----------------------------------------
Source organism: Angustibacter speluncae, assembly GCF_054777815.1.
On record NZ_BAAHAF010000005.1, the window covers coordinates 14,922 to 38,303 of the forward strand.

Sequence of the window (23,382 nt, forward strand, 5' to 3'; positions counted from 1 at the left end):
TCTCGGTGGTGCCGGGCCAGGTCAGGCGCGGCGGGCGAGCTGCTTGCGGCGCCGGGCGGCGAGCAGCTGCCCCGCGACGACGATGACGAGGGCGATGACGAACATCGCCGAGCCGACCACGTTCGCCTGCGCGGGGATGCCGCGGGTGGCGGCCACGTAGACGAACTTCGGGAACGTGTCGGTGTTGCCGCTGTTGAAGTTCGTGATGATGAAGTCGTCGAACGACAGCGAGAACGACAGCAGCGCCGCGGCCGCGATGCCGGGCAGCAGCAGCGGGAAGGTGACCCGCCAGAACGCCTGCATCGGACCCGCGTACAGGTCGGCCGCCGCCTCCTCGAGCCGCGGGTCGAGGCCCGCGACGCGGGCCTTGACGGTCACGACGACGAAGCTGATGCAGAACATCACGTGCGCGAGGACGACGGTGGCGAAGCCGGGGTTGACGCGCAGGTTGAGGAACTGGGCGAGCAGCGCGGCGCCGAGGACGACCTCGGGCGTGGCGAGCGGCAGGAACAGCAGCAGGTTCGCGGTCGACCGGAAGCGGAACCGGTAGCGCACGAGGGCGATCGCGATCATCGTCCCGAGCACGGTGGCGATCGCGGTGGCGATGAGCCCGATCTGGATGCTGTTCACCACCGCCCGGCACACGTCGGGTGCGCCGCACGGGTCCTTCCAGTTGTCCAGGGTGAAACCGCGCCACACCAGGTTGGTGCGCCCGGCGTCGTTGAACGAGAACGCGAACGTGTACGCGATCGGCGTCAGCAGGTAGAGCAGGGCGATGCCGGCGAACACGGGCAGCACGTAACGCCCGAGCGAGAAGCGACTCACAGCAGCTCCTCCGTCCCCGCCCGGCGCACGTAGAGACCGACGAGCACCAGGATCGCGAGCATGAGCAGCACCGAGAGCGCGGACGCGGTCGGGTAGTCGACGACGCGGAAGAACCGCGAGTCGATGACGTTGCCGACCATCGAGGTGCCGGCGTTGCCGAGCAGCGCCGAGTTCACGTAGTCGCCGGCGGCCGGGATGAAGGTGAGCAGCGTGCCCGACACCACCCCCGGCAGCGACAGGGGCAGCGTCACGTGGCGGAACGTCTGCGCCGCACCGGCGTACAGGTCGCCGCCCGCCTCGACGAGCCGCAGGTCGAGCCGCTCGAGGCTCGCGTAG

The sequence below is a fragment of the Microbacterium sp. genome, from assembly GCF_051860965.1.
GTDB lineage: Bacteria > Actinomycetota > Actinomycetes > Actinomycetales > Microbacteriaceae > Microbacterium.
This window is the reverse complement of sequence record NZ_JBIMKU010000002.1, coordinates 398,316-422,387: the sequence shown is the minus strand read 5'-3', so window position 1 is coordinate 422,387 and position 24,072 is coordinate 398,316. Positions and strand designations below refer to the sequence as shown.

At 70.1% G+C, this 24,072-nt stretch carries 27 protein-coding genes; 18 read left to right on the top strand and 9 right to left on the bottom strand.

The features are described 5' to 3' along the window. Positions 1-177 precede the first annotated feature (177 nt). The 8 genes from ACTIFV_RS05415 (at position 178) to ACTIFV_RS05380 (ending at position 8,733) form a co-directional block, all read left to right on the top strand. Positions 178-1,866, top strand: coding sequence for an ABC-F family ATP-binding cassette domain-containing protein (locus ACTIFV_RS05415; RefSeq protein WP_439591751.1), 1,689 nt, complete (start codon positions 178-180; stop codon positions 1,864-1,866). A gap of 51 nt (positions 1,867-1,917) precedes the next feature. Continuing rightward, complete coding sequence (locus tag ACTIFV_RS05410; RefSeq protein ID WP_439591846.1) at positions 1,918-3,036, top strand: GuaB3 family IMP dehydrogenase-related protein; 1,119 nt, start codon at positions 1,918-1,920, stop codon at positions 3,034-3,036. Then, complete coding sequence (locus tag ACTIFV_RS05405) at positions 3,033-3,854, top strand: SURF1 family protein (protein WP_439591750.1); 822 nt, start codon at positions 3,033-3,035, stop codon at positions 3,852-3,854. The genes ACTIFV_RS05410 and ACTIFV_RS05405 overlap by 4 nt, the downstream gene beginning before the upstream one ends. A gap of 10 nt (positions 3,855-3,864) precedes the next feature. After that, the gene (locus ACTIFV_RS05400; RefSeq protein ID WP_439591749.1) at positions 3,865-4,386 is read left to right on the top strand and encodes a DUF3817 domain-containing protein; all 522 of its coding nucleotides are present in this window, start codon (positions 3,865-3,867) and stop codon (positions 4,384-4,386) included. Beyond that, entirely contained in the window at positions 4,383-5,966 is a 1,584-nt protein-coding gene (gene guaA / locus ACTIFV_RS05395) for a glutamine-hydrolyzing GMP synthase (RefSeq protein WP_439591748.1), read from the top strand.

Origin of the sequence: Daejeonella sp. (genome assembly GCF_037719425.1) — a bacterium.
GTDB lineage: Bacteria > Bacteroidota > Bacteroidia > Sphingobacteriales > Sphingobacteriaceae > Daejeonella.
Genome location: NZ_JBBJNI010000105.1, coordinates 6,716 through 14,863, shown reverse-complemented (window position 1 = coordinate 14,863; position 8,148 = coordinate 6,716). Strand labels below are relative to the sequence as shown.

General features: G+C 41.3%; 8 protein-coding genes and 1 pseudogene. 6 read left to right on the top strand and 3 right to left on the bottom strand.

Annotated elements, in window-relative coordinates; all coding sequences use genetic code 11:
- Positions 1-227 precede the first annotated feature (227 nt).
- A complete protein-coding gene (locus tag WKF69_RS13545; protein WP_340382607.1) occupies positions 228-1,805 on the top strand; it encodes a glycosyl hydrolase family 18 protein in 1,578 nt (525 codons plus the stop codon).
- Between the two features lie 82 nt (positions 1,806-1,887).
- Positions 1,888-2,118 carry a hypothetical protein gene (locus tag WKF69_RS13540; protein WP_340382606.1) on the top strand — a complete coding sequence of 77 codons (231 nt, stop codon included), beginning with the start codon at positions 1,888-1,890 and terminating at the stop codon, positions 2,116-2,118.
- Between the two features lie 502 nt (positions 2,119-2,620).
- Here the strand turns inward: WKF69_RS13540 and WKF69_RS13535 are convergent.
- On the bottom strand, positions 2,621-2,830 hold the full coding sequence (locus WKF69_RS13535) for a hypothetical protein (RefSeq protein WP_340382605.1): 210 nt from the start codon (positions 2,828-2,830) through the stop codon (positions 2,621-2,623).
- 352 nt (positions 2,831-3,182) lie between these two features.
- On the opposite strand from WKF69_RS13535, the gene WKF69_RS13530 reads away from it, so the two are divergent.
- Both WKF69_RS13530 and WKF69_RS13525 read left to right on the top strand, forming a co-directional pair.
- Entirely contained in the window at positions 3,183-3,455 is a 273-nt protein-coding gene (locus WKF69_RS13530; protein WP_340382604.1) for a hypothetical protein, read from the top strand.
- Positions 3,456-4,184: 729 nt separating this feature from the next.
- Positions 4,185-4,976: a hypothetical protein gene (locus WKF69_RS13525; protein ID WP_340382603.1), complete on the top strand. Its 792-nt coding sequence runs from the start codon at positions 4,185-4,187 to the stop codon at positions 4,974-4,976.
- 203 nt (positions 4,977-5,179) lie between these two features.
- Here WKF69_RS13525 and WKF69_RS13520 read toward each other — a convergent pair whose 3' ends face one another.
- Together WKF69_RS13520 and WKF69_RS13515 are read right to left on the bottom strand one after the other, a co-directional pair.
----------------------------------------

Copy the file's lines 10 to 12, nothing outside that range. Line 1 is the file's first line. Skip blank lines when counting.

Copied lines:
Origin of the sequence: Daejeonella sp. (genome assembly GCF_037719425.1) — a bacterium.
GTDB lineage: Bacteria > Bacteroidota > Bacteroidia > Sphingobacteriales > Sphingobacteriaceae > Daejeonella.
Genome location: NZ_JBBJNI010000105.1, coordinates 6,716 through 14,863, shown reverse-complemented (window position 1 = coordinate 14,863; position 8,148 = coordinate 6,716). Strand labels below are relative to the sequence as shown.